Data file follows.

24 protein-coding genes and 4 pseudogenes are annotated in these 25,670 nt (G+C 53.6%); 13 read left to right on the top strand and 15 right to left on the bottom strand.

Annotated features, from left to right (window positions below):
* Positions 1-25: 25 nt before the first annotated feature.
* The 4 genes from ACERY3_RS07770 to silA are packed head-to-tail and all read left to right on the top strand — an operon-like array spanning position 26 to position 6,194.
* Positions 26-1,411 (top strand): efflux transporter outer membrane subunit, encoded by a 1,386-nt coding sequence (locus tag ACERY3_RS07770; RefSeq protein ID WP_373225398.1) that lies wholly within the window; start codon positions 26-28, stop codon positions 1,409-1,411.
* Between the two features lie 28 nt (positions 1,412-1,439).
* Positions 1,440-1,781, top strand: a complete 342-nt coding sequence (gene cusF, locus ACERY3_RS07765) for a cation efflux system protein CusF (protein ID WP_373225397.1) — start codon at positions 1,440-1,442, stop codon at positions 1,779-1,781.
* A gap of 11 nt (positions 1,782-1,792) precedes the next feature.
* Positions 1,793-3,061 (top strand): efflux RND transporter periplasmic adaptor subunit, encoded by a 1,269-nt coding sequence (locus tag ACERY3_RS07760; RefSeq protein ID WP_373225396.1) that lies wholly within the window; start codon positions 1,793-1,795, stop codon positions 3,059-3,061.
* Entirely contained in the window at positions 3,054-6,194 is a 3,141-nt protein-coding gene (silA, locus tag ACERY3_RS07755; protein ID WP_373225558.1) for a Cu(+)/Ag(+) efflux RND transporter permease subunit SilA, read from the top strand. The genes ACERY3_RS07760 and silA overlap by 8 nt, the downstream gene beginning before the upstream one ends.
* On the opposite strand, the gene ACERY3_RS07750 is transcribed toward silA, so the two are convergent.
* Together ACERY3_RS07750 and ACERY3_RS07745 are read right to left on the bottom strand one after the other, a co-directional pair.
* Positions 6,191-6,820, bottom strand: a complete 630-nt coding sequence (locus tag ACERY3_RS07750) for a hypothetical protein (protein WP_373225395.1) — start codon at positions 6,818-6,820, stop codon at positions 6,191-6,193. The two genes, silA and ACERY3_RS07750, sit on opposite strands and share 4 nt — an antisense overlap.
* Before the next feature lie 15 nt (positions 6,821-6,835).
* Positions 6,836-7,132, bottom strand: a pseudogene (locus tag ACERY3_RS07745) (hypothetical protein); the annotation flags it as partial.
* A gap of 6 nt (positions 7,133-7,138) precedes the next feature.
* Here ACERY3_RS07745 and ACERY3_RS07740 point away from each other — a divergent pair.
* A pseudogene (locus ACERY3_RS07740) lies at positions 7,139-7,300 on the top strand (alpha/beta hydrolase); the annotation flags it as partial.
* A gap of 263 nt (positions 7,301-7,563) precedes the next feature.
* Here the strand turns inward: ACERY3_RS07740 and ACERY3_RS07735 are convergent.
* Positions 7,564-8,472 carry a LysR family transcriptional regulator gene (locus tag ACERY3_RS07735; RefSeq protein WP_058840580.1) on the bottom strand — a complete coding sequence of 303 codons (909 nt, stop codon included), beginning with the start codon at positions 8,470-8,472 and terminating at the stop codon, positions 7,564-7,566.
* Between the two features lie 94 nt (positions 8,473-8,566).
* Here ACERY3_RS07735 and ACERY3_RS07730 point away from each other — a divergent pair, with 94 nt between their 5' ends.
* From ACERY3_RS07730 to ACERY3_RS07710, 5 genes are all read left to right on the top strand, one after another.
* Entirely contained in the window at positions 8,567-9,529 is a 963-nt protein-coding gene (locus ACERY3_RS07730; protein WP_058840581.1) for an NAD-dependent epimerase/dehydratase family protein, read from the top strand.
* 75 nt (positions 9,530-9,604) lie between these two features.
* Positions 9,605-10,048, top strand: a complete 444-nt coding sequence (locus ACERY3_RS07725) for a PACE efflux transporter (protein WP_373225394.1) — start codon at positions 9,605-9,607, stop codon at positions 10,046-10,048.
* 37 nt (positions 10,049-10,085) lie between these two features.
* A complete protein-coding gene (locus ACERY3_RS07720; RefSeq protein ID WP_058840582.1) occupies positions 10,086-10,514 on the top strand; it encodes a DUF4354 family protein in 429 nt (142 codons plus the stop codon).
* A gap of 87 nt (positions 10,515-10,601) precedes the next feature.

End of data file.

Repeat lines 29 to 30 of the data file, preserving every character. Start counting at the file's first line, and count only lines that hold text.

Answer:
* A complete protein-coding gene (locus ACERY3_RS07720; RefSeq protein ID WP_058840582.1) occupies positions 10,086-10,514 on the top strand; it encodes a DUF4354 family protein in 429 nt (142 codons plus the stop codon).
* A gap of 87 nt (positions 10,515-10,601) precedes the next feature.